Students host voter registration booth
Students gathered in Hahn Plaza on Tuesday for a National Voter Registration Day event, which aimed to encourage student participation in the upcoming midterm elections this November.
The event was co-hosted by the Jesse M. Unruh Institute of Politics, USC College Democrats, USC College Republicans, Undergraduate Student Government, Political Student Assembly, Asian Pacific American Student Assembly and Asian Pacific American Student Services.
The event featured guest speakers from the local political sphere. Commissioner Mike Davis, Assemblyman Reggie Jones-Sawyer and California Republican Committeeman Shawn Steel spoke at the event about the importance of student involvement in the upcoming elections.
Unruh Institute Director Dan Schnur introduced the guest speakers and stressed the importance of bipartisan cooperation in politics.
“These speakers may all be selecting different candidates for governor in November, and their ballots may look completely different, but they all ultimately want what is best for the community and for students,” Schnur said.
Historically, younger voters have had lower turnout rates in both general and midterm elections than other eligible voters. In the 2010 midterm election, the turnout rate of eligible voters aged 18-29 in California was 27.8 percent, compared to 52.9 percent of eligible voters aged 30 and up.
Alec White, president of the USC College Democrats hoped that the event would help increase voter turnout for USC students in order to make sure that student voices are heard in government elections.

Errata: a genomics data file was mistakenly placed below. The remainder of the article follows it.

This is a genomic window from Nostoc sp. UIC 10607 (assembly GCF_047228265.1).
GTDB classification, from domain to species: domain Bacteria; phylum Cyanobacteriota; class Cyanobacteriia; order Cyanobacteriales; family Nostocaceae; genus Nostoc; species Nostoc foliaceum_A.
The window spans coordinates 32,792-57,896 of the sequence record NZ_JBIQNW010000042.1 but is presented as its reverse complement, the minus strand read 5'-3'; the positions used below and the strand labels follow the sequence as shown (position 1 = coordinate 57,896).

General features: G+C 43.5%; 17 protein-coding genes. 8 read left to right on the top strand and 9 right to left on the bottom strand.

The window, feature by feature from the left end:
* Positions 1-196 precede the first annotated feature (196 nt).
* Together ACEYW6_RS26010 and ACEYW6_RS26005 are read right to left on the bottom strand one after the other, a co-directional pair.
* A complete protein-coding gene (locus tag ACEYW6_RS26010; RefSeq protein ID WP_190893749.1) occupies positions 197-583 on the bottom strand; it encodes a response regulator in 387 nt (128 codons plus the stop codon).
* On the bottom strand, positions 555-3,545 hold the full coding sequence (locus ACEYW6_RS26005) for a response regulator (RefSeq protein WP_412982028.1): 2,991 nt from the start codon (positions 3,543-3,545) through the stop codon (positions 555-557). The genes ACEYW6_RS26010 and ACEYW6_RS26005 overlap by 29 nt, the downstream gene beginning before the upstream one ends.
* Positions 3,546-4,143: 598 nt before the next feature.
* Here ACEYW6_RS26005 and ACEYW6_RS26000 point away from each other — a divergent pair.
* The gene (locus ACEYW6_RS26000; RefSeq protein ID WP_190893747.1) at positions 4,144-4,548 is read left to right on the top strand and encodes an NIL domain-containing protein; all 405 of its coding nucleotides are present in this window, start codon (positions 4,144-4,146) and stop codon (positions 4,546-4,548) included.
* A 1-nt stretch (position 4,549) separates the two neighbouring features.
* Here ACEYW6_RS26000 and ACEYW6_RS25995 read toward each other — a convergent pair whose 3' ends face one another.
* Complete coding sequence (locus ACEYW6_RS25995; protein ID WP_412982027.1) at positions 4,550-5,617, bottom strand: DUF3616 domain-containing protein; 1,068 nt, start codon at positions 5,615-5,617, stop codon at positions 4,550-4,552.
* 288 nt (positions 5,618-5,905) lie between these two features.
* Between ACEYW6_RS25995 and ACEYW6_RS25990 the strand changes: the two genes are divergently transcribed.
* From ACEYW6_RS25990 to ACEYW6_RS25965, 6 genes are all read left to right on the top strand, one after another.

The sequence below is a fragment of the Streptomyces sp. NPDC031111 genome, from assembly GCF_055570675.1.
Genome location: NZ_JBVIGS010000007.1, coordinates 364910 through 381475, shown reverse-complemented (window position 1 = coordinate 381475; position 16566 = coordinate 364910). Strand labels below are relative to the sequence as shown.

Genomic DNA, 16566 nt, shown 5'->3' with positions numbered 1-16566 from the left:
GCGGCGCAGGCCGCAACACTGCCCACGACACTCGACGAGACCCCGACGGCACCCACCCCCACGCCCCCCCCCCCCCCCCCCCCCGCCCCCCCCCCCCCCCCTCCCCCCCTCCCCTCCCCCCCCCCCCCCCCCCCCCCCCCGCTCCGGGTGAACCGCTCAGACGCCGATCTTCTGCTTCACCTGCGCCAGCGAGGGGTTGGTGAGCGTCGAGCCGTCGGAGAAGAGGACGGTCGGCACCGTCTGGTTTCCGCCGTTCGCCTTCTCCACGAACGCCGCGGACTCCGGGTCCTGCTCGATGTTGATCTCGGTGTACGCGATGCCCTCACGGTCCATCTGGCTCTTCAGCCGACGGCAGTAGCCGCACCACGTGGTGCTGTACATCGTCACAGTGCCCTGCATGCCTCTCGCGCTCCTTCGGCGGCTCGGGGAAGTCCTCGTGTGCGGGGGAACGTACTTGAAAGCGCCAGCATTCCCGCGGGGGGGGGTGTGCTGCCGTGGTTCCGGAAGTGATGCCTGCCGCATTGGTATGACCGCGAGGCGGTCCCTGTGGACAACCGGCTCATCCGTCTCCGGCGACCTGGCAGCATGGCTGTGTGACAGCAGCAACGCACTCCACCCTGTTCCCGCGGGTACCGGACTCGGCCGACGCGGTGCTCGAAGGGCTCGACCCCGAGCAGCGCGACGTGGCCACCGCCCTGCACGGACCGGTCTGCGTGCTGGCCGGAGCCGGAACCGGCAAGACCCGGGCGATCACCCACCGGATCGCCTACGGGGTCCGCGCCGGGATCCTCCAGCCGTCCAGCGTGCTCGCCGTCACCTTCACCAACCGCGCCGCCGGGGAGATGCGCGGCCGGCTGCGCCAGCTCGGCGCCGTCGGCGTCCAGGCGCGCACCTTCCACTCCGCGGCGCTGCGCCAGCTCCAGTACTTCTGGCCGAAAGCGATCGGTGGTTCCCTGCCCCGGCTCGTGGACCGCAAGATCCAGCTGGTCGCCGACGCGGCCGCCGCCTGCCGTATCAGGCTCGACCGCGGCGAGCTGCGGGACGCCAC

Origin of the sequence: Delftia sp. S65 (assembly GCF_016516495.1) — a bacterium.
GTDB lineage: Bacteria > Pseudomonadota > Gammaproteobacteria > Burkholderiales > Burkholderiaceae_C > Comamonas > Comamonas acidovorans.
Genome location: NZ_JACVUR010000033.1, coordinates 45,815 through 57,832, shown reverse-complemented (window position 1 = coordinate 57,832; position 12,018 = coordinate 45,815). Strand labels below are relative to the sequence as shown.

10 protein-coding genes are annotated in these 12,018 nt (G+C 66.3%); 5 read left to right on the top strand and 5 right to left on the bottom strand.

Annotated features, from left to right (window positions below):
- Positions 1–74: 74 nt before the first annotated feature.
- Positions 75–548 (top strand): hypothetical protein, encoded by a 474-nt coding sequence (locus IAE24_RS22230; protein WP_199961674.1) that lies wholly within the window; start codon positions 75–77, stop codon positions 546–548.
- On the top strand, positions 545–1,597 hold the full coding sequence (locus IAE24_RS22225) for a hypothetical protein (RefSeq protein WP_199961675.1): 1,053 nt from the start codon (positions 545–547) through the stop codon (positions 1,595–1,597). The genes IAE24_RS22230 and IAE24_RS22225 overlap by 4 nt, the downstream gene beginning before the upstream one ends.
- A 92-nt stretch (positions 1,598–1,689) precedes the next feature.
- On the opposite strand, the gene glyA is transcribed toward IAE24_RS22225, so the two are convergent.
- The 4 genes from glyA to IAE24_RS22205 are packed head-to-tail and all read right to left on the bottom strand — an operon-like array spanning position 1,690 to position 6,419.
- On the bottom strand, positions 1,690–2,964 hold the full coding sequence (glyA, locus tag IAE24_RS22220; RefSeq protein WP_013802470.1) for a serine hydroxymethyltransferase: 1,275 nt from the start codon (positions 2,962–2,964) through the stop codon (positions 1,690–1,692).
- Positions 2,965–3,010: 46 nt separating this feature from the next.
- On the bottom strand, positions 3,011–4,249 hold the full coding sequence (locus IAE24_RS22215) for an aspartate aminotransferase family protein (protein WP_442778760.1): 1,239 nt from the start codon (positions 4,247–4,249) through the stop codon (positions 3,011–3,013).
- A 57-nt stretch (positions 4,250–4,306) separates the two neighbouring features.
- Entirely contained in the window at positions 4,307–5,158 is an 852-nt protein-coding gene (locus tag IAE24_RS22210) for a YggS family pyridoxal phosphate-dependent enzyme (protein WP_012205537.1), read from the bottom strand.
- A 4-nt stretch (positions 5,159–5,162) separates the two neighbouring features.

“It’s definitely important for students to vote in the midterm elections because politicians generally don’t know what we want,” he said. “It’s important to get them to listen and to look at the issues that students are having more closely.”
Jennifer Massey, president of the USC College Republicans, highlighted the power that students can have in elections.
“Millennials really would have a large voice if they would all come out and vote,” Massey said. “In the last elections in particular, in 2008 and 2012, they came out in really large numbers to vote for the president and other candidates and they really showed how strong they can be.”
On Election Day, Nov. 4, polls will be open at several locations in the community surrounding USC, with maps and signs directing students where to vote. There will also be shuttles to various polling locations throughout Los Angeles.
Various student organizations tabled at the event. Additionally, every student who pledged to vote on Election Day was entered into a drawing for USC prizes, including t-shirts and gift cards.
Massey also hoped that the nonpartisan nature of the event would provide an opportunity to educate students about different political ideologies.
“My main goal, in general with all of these events, is to try to show the students on campus both sides of issues,” she said. “I just want to give students the facts from both sides and allow them to decide for themselves what they believe.”